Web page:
Clashes break out on Bloody Sunday march
SCUFFLES broke out yesterday during a Republican march through the centre of Glasgow.
Hundreds took to the streets to take part in a parade to commemorate the events of Bloody Sunday.
But as marchers entered the city's George Square, they were confronted by several hundred Unionists.
Unionists - some with Union Jacks and placards saying IRA murderers off our streets - chanted, gesticulated and sang songs such as Rule Britannia as the marchers, who were flanked by police officers - including some on horseback - went past.
Missiles such as cans and bottles were lobbed at the marchers as they made their way along George Street.
Strathclyde Police Assistant Chief Constable Kevin Smith said there were 11 arrests for offences including breach of the peace, assault and possession of a knife.
And he added officers would now begin studying CCTV footage from the march to see if there was evidence for any more arrests.
Smith said there was racist and sectarian abuse at the event and that if it was not for the large police presence there would have been more trouble.
In the run-up to the parade, groups of protesters gathered throughout Glasgow city centre.
And the senior police officer said: "Eventually around 400 protesters met the march as it reached George Square and at this stage a large number of officers were deployed to contain them.
"The officers dealt with incidents such as missile-throwing, although luckily there have been no reported injuries."
He said: "Unfortunately the start of the march was delayed by almost 30 minutes as, contrary to permission conditions, there were groups dressed in paramilitary-style clothing. There were problems with aspects of the organisation of the parade that we will now take forward with the organisers and Glasgow City Council."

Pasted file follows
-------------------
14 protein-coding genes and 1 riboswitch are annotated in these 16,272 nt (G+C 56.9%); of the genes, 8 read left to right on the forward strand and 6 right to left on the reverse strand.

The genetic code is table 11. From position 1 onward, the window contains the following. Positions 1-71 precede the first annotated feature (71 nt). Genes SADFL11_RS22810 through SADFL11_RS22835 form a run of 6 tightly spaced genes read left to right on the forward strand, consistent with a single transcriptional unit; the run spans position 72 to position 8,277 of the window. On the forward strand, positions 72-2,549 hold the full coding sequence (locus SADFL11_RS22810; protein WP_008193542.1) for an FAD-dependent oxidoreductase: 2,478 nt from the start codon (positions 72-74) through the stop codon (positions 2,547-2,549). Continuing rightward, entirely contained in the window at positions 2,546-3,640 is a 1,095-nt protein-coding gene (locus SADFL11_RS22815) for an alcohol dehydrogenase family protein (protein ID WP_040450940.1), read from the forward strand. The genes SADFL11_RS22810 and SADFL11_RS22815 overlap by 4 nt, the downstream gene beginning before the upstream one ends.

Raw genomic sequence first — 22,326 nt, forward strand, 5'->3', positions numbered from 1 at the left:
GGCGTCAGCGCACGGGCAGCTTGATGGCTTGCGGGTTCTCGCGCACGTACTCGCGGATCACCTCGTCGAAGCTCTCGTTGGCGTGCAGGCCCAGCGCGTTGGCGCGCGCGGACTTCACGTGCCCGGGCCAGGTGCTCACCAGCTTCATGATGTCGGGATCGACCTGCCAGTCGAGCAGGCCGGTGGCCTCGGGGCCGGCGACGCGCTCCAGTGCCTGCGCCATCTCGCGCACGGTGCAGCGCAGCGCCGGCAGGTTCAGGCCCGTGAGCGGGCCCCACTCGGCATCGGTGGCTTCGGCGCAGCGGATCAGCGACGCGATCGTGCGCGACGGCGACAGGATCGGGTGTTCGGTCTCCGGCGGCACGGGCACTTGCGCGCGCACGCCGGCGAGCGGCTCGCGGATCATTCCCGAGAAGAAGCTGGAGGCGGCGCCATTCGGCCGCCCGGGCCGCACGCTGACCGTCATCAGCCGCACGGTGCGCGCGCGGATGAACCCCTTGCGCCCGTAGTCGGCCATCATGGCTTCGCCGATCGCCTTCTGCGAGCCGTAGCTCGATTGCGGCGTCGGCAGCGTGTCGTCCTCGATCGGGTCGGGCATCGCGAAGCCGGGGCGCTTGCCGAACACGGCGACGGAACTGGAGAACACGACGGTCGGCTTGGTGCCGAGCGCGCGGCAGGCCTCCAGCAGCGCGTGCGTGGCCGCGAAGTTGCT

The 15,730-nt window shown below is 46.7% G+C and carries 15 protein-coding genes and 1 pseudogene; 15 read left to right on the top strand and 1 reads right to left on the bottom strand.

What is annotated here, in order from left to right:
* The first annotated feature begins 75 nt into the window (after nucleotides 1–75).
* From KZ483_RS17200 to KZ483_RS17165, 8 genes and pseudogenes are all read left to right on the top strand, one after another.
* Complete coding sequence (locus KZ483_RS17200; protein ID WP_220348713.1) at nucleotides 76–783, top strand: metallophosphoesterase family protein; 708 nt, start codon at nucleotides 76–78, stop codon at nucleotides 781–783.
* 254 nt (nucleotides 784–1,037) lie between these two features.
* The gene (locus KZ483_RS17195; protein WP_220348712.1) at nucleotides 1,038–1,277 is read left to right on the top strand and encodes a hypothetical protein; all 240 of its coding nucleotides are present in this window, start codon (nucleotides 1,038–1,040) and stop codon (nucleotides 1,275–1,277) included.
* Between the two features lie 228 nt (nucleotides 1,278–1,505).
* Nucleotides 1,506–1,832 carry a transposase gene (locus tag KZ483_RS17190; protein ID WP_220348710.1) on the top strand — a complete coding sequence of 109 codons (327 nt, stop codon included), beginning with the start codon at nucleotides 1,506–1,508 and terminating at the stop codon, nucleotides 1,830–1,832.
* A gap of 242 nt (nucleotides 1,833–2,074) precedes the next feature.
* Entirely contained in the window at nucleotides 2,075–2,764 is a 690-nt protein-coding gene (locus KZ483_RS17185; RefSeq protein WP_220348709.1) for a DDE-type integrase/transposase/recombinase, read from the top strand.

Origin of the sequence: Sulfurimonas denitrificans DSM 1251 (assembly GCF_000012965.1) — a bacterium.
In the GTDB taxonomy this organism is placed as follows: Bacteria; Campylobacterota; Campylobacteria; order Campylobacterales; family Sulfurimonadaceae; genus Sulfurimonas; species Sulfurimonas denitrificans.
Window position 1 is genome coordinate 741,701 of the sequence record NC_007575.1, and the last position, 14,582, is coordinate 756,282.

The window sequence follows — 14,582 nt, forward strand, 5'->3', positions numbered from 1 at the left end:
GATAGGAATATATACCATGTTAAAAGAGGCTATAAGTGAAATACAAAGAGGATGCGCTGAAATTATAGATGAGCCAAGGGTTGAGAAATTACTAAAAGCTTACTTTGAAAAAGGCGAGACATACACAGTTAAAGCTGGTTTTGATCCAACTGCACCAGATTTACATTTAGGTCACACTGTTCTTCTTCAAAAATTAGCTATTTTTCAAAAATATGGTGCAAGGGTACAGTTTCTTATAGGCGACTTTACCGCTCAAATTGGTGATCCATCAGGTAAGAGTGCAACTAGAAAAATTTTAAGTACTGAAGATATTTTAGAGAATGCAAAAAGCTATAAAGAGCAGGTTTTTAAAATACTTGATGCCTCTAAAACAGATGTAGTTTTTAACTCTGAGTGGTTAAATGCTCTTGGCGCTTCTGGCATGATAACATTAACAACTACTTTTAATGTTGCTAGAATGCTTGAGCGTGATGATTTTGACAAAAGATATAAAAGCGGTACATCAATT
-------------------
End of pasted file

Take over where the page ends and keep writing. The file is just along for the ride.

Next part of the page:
Jim Slaven of the event's organisers Cairde na hEireann (Friends of Ireland) said they were pleased with how it had gone.
He said: "From our perceptive the march went very well, all the people participating did so with dignity and respect and also took part peacefully.
"We can not comment on the actions of the counter-demonstrators."
He added: "There was a massive turn out. We had about 3,000 people there last year and I think there were more this year. We had some people from Ireland and England present, but most of those taking part in the march were from Scotland.
"And after it finished everybody dispersed peacefully."
Last year, shoppers in the city centre had been forced to take cover after a group of about 300 people tried to ambush the parade near to Glasgow's Queen Street train station.
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Wednesday 19 June 2013
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